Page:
I’ll admit. I can often be Eben Oldish, the Porch Watcher. Case in point, commercials for toys were less sinister when I was a lad. Observe this sequence of ads for Star Wars toys from the mid 1980s:
The ads are rather long showing children in various play activities with the toys. The key thing I’m looking at is the length of the shots, the number of edits, and the surprisingly leisurely tone.
Let’s just step a few years from that into the time of the Transformers, the cartoon/toyline that changed everything. Note that the ads are more frentic with much quicker edits.
It’s also interesting to note the specially made animation for the majority of these commercials. Each one looks as those it is part of the show. Really, it’s some pretty ingenous marketing.
It’s also pretty damned evil. The modern toy commercial tends to follow this tendency, but goes a bit further. In the boys toy market, you no longer see boys playing with the items. Instead, detached hands push the product out at the viewer.
The emphasis almost seems to be totally off play. The product is a static unit. In light of this, the ad must use graphics and camera work to create dynamic action. The effect, at least to me, is strangely isolating. No longer is there a group of boys playing out conflicts they see on TV. To me, and my uneducated understandings, this was key competent of my playtime with other kids. We imitated the fighting, to be sure, but playacting at conflicts was a healthy pastime. Now, it seems the toys must occupy this nether region where conflicts and fights are not acknowledge as a function of the product.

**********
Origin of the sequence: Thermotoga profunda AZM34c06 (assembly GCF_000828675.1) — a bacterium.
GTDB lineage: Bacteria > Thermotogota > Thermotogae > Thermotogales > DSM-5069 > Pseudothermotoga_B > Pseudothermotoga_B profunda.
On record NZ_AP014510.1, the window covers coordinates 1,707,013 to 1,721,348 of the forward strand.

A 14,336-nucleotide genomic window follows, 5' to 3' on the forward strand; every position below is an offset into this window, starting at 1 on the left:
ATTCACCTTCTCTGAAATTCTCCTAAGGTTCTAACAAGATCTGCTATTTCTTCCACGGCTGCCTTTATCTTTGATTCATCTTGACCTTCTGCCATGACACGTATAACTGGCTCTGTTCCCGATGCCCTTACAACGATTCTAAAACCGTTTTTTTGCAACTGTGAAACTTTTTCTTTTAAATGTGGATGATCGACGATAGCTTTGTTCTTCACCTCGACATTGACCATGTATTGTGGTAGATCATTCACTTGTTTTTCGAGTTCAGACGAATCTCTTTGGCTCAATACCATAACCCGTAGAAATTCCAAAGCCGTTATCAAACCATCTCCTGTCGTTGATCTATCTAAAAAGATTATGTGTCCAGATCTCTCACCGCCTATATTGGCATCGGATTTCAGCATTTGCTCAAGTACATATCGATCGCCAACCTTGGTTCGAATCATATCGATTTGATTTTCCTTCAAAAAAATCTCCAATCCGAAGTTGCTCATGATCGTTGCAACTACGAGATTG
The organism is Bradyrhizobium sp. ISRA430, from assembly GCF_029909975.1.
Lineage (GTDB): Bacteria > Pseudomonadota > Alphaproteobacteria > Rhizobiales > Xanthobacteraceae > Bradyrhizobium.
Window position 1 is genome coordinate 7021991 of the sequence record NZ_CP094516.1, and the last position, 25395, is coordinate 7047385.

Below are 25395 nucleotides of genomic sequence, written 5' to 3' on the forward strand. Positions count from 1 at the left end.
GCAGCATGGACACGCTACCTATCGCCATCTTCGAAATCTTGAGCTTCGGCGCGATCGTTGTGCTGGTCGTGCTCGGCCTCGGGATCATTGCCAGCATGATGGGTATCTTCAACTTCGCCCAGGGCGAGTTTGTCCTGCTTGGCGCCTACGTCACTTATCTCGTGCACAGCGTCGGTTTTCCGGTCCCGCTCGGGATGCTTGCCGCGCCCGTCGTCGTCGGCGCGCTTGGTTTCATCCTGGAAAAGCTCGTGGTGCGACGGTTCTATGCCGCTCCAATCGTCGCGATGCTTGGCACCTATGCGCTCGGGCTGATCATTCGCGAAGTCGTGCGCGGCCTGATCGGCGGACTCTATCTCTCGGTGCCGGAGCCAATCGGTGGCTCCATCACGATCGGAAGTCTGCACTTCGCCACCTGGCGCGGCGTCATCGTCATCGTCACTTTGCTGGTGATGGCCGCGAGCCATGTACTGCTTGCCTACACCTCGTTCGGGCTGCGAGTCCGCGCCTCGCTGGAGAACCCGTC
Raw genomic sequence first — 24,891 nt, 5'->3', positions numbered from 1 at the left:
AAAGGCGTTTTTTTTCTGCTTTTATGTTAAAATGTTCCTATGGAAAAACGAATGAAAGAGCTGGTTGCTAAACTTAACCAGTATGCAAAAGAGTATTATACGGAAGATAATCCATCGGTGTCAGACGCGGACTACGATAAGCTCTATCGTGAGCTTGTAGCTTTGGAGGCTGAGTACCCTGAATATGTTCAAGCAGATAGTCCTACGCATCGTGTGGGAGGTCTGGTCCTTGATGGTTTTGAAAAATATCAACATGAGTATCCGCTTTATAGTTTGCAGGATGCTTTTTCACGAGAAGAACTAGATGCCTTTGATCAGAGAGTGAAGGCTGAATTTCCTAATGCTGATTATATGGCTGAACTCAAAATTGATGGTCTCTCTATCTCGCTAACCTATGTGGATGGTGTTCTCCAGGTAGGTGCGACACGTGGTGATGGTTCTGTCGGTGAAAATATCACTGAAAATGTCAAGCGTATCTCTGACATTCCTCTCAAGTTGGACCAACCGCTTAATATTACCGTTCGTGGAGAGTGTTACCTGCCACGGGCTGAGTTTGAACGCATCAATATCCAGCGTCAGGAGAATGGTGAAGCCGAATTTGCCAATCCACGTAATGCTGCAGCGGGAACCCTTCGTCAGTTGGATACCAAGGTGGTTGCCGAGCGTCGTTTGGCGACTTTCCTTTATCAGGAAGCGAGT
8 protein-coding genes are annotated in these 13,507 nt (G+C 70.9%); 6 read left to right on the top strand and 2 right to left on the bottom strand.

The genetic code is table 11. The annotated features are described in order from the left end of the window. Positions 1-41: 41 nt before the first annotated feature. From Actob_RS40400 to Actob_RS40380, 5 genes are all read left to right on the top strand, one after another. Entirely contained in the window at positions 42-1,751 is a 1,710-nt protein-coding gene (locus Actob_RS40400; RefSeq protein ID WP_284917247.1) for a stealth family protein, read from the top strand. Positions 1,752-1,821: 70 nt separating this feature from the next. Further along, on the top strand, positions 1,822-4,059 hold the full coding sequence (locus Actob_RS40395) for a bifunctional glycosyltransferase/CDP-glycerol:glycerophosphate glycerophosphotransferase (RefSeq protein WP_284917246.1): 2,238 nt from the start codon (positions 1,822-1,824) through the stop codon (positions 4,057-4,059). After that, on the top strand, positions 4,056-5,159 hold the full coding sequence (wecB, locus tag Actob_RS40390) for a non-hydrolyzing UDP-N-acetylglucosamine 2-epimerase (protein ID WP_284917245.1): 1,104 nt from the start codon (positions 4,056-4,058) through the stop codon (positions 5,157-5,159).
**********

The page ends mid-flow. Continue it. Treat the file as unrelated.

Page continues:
But let’s talk about a non-violent toy and the way an ad can make this irresistible to a child. If you’ve watched cable TV lately, you’ve seen the Pillow Pet ad:
Maybe I don’t have to talk about it. Maybe you’ve already been ensnared because you have some child in proximity that would love this thing. Maybe you’ve already bought one. Look at the quick cuts. Look at the dynamic effects. Listen to the comforting pitch-lady as she convinces you this is the greatest thing ever.
And really, it could be. It is a pretty harmless bucket of fluff, really … but consider for a moment that this commercial airs pretty much anywhere a kid could possibly see it; even into the late hours of the night. Our commercial times were pretty much contained to 6am-8am in the mornings and 2pm-5pm at night. That was also during a time when the programs were longer and the advertisers only had nine minutes per hour of content. Cable changed all that and the bombardment never stops.
And while the Pillow Pet may be a harmless, wonderful toy, something about the way they sell it just makes me shiver.
But then again, this commercial change my life: